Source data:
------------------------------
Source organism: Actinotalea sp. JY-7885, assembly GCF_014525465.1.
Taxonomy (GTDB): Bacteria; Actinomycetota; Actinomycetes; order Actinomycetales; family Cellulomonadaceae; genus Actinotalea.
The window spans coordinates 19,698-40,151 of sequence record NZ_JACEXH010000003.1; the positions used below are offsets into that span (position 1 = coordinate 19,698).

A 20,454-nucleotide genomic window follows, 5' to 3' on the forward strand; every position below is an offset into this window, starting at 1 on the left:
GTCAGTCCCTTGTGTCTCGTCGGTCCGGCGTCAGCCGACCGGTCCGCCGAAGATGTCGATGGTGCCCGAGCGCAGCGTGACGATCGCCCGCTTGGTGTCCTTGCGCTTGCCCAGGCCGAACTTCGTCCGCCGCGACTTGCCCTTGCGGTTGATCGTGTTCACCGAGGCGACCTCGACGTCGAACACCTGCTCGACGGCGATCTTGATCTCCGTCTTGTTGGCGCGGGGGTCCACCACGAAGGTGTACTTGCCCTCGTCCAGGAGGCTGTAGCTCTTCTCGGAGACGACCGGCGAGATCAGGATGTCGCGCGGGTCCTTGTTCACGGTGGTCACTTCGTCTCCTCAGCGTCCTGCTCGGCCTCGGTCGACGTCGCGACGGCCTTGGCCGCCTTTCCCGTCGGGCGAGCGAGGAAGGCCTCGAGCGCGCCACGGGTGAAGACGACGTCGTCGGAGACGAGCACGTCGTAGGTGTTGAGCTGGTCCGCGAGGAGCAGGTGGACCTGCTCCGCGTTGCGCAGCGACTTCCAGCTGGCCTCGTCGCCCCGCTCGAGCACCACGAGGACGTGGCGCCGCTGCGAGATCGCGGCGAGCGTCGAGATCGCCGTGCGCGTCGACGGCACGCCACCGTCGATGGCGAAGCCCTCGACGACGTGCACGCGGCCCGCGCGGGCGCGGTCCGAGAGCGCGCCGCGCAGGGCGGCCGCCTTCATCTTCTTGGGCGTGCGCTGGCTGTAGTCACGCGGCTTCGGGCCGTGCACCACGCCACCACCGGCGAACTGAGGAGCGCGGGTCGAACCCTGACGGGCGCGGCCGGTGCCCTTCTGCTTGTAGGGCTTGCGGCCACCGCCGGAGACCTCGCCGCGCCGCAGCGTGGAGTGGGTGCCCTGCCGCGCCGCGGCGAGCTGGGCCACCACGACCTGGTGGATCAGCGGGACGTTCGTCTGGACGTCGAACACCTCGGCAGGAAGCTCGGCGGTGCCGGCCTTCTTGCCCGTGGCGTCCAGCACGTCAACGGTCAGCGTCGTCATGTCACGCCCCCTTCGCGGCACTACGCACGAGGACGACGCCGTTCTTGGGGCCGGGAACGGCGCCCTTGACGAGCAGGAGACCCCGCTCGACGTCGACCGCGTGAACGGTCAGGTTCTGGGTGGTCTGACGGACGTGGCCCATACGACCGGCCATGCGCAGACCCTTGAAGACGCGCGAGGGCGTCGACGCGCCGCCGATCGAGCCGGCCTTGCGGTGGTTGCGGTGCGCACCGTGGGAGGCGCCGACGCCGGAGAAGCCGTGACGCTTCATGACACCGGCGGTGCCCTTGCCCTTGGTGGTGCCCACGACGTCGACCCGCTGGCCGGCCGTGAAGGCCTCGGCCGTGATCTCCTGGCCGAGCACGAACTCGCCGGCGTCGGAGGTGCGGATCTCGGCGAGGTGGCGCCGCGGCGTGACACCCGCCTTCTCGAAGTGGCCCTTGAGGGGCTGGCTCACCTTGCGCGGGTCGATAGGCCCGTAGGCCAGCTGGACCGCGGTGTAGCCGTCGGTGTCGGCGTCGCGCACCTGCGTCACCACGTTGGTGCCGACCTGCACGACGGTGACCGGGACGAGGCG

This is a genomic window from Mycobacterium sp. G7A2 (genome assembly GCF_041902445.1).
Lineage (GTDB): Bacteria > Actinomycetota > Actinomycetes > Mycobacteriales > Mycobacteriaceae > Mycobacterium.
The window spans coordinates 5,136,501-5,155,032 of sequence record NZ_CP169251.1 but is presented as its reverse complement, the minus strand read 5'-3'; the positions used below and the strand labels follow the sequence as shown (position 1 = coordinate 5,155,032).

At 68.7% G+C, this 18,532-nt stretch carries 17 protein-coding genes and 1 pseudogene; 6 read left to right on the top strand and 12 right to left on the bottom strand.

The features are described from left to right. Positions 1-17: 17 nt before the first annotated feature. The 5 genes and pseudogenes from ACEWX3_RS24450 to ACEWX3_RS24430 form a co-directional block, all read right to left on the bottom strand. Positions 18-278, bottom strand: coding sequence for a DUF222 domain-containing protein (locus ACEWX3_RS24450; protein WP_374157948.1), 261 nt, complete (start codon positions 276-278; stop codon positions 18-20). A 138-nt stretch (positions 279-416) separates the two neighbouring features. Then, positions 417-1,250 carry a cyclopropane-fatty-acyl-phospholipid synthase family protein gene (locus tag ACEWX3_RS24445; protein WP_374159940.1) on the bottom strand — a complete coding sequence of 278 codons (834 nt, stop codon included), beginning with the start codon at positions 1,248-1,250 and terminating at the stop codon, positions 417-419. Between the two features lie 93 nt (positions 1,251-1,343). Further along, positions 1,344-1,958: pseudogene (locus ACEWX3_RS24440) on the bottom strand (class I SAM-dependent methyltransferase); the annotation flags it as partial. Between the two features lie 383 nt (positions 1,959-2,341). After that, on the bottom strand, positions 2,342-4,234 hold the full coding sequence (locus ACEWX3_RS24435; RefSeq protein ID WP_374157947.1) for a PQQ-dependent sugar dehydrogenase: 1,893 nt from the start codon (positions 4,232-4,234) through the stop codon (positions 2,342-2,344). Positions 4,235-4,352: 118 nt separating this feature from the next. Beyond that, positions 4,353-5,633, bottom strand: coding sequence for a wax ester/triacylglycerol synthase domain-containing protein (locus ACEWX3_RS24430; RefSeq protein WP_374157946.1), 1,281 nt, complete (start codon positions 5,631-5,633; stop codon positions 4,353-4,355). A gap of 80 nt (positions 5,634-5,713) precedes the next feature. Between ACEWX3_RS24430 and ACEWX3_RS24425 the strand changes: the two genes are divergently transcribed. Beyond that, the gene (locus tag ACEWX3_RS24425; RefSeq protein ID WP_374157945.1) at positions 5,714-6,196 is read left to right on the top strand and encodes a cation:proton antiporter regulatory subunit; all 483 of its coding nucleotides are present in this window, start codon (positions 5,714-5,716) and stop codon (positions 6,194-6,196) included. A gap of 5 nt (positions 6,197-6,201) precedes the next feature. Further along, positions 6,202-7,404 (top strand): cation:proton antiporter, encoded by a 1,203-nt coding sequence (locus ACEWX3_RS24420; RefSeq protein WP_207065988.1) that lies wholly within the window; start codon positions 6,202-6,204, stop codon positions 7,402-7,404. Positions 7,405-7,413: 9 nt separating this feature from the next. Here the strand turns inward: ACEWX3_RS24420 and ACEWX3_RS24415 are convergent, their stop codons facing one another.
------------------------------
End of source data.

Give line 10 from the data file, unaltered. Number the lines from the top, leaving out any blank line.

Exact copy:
The features are described from left to right. Positions 1-17: 17 nt before the first annotated feature. The 5 genes and pseudogenes from ACEWX3_RS24450 to ACEWX3_RS24430 form a co-directional block, all read right to left on the bottom strand. Positions 18-278, bottom strand: coding sequence for a DUF222 domain-containing protein (locus ACEWX3_RS24450; protein WP_374157948.1), 261 nt, complete (start codon positions 276-278; stop codon positions 18-20). A 138-nt stretch (positions 279-416) separates the two neighbouring features. Then, positions 417-1,250 carry a cyclopropane-fatty-acyl-phospholipid synthase family protein gene (locus tag ACEWX3_RS24445; protein WP_374159940.1) on the bottom strand — a complete coding sequence of 278 codons (834 nt, stop codon included), beginning with the start codon at positions 1,248-1,250 and terminating at the stop codon, positions 417-419. Between the two features lie 93 nt (positions 1,251-1,343). Further along, positions 1,344-1,958: pseudogene (locus ACEWX3_RS24440) on the bottom strand (class I SAM-dependent methyltransferase); the annotation flags it as partial. Between the two features lie 383 nt (positions 1,959-2,341). After that, on the bottom strand, positions 2,342-4,234 hold the full coding sequence (locus ACEWX3_RS24435; RefSeq protein ID WP_374157947.1) for a PQQ-dependent sugar dehydrogenase: 1,893 nt from the start codon (positions 4,232-4,234) through the stop codon (positions 2,342-2,344). Positions 4,235-4,352: 118 nt separating this feature from the next. Beyond that, positions 4,353-5,633, bottom strand: coding sequence for a wax ester/triacylglycerol synthase domain-containing protein (locus ACEWX3_RS24430; RefSeq protein WP_374157946.1), 1,281 nt, complete (start codon positions 5,631-5,633; stop codon positions 4,353-4,355). A gap of 80 nt (positions 5,634-5,713) precedes the next feature. Between ACEWX3_RS24430 and ACEWX3_RS24425 the strand changes: the two genes are divergently transcribed. Beyond that, the gene (locus tag ACEWX3_RS24425; RefSeq protein ID WP_374157945.1) at positions 5,714-6,196 is read left to right on the top strand and encodes a cation:proton antiporter regulatory subunit; all 483 of its coding nucleotides are present in this window, start codon (positions 5,714-5,716) and stop codon (positions 6,194-6,196) included. A gap of 5 nt (positions 6,197-6,201) precedes the next feature. Further along, positions 6,202-7,404 (top strand): cation:proton antiporter, encoded by a 1,203-nt coding sequence (locus ACEWX3_RS24420; RefSeq protein WP_207065988.1) that lies wholly within the window; start codon positions 6,202-6,204, stop codon positions 7,402-7,404. Positions 7,405-7,413: 9 nt separating this feature from the next. Here the strand turns inward: ACEWX3_RS24420 and ACEWX3_RS24415 are convergent, their stop codons facing one another.